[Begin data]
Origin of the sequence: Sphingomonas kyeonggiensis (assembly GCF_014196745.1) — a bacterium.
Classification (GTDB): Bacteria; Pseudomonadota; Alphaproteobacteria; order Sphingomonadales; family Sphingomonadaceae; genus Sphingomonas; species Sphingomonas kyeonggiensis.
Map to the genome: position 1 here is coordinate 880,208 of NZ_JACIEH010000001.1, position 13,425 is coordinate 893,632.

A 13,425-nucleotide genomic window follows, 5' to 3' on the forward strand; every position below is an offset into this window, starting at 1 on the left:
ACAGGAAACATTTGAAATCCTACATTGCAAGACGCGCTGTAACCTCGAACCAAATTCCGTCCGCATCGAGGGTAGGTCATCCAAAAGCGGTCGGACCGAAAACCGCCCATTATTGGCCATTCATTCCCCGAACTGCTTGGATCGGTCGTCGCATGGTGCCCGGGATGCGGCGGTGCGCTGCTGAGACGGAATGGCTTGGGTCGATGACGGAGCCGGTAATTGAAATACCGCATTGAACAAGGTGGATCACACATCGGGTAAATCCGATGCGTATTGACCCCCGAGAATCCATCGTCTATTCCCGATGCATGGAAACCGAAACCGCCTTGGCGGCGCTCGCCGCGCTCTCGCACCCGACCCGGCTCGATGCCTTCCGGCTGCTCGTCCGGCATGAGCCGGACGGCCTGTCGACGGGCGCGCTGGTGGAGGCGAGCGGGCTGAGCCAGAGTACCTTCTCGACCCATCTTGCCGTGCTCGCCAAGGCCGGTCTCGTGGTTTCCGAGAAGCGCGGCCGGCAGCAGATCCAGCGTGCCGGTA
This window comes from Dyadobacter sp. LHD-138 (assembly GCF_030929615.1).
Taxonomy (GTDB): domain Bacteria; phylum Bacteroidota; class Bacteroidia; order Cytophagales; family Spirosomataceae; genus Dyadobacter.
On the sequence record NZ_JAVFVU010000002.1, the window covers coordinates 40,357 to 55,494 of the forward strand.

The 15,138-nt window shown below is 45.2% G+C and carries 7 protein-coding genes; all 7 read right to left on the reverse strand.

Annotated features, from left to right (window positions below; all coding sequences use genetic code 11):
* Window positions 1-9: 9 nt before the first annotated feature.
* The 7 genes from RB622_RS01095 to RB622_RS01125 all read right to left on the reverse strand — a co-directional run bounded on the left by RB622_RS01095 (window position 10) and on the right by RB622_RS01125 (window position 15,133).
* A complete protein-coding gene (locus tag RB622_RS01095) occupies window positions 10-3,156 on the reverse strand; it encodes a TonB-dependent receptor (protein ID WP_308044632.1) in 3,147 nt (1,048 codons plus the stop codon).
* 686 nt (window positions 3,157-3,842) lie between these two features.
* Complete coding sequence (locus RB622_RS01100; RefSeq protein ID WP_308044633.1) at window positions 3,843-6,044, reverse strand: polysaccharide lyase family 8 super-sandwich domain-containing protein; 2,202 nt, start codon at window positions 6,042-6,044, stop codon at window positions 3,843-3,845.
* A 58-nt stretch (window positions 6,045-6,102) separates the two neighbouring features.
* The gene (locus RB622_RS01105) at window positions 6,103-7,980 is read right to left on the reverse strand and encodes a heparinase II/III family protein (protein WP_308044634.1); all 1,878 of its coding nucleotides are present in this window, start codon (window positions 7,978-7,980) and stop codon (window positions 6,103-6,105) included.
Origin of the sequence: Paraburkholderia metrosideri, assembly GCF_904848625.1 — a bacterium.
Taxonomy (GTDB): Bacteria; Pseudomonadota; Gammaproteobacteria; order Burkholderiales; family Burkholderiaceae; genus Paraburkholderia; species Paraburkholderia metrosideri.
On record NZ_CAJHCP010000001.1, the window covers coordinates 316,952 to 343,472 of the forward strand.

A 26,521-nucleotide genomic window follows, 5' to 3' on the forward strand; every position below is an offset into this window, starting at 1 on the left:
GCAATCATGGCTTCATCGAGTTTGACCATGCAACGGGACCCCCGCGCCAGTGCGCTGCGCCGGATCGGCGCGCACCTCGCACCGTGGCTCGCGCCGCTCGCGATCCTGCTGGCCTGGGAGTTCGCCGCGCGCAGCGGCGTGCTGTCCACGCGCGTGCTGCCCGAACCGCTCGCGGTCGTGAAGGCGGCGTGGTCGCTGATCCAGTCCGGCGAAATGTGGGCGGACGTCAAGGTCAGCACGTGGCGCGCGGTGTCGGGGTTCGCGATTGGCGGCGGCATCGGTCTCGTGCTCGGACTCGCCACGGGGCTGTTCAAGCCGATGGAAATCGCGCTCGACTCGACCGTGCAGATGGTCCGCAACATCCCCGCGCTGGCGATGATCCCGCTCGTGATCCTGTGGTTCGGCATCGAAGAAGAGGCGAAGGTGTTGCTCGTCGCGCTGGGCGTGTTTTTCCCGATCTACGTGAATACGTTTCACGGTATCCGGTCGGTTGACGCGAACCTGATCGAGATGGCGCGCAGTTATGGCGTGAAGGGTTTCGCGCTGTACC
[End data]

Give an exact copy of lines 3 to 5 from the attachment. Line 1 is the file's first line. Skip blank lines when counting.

Map to the genome: position 1 here is coordinate 880,208 of NZ_JACIEH010000001.1, position 13,425 is coordinate 893,632.

A 13,425-nucleotide genomic window follows, 5' to 3' on the forward strand; every position below is an offset into this window, starting at 1 on the left:
ACAGGAAACATTTGAAATCCTACATTGCAAGACGCGCTGTAACCTCGAACCAAATTCCGTCCGCATCGAGGGTAGGTCATCCAAAAGCGGTCGGACCGAAAACCGCCCATTATTGGCCATTCATTCCCCGAACTGCTTGGATCGGTCGTCGCATGGTGCCCGGGATGCGGCGGTGCGCTGCTGAGACGGAATGGCTTGGGTCGATGACGGAGCCGGTAATTGAAATACCGCATTGAACAAGGTGGATCACACATCGGGTAAATCCGATGCGTATTGACCCCCGAGAATCCATCGTCTATTCCCGATGCATGGAAACCGAAACCGCCTTGGCGGCGCTCGCCGCGCTCTCGCACCCGACCCGGCTCGATGCCTTCCGGCTGCTCGTCCGGCATGAGCCGGACGGCCTGTCGACGGGCGCGCTGGTGGAGGCGAGCGGGCTGAGCCAGAGTACCTTCTCGACCCATCTTGCCGTGCTCGCCAAGGCCGGTCTCGTGGTTTCCGAGAAGCGCGGCCGGCAGCAGATCCAGCGTGCCGGTA